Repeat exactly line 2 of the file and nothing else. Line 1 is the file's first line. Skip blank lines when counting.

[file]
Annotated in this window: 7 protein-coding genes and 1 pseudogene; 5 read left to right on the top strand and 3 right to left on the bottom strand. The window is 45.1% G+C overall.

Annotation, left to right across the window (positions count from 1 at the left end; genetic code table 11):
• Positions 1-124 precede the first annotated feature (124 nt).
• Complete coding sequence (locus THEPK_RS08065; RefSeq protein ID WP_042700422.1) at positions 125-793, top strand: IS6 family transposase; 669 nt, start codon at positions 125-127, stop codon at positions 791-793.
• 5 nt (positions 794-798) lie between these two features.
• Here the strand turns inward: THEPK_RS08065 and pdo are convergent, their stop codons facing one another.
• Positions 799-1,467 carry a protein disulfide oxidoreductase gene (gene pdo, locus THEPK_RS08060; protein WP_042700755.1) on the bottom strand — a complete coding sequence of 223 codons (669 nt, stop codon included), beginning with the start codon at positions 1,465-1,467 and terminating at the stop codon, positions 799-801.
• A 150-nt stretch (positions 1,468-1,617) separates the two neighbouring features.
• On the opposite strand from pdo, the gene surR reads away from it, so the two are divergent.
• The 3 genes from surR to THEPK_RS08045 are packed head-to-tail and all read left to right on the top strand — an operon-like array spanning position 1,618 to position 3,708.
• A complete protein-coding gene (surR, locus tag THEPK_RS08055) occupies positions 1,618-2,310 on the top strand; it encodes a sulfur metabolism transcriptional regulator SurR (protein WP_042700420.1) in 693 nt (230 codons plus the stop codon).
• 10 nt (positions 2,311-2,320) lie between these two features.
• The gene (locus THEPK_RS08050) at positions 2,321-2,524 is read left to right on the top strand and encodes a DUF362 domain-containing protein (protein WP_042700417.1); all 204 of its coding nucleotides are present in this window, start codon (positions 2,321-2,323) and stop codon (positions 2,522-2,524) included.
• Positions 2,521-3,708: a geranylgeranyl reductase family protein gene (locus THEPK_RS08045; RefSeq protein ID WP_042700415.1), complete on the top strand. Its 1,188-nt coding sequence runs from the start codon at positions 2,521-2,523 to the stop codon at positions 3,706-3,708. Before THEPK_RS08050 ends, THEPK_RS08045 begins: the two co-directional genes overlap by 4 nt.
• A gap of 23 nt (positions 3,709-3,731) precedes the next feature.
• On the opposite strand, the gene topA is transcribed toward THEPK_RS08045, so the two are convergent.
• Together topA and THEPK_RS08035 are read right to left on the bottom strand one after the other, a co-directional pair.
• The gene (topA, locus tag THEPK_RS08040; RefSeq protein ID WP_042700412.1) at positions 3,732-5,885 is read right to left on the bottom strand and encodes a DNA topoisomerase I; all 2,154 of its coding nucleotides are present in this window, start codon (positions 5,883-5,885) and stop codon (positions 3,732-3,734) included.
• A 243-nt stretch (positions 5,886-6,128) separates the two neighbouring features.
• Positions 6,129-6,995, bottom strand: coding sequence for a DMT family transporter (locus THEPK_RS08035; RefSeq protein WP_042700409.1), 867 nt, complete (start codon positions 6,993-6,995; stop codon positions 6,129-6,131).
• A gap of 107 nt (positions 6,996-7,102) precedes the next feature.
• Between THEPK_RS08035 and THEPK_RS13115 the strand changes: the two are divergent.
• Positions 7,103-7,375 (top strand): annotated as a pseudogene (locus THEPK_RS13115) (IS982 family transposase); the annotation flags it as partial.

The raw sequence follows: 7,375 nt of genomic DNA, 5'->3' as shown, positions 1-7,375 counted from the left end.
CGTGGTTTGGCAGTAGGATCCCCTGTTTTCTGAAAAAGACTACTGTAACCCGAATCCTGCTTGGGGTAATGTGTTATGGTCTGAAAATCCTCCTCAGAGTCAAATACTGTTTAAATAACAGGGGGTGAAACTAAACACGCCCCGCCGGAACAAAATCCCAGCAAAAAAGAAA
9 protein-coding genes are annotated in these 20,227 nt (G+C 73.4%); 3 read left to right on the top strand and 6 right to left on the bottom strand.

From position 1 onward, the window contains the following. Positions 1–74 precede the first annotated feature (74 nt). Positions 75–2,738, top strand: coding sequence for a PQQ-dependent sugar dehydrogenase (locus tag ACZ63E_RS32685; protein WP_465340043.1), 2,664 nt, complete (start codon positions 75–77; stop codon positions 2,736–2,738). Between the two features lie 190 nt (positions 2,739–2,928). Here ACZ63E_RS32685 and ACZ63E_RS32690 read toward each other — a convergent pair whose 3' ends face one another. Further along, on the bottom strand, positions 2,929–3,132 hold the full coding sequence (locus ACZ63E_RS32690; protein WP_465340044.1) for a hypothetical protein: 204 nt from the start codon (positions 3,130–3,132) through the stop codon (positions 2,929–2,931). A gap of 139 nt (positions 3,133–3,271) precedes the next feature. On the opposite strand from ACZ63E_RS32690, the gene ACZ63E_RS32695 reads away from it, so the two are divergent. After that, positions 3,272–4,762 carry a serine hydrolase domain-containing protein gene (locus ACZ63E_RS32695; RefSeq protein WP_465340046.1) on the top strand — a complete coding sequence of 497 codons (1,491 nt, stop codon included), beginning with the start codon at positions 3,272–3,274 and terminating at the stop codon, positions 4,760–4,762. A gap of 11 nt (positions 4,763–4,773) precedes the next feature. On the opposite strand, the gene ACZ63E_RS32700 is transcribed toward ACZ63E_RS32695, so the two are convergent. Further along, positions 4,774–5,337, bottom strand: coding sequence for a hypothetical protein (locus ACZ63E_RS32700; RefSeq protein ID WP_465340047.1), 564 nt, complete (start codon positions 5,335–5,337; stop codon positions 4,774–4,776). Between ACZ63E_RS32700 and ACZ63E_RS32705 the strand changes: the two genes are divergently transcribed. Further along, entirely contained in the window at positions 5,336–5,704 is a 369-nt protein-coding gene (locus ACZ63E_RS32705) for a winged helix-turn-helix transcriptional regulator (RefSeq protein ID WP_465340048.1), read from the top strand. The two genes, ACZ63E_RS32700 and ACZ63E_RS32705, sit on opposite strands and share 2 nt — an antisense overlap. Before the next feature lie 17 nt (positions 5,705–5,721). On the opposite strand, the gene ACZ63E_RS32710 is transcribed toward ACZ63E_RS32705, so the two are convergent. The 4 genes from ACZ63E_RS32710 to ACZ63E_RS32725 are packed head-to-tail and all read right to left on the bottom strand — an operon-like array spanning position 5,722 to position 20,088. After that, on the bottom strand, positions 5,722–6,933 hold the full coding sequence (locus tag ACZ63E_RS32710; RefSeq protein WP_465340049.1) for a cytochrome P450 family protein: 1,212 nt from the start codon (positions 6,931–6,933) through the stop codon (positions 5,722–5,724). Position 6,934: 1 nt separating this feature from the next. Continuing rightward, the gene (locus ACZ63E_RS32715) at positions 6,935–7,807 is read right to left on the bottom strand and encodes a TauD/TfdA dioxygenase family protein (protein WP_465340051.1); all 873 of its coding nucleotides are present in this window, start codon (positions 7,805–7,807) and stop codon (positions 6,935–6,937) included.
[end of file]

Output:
Annotation, left to right across the window (positions count from 1 at the left end; genetic code table 11):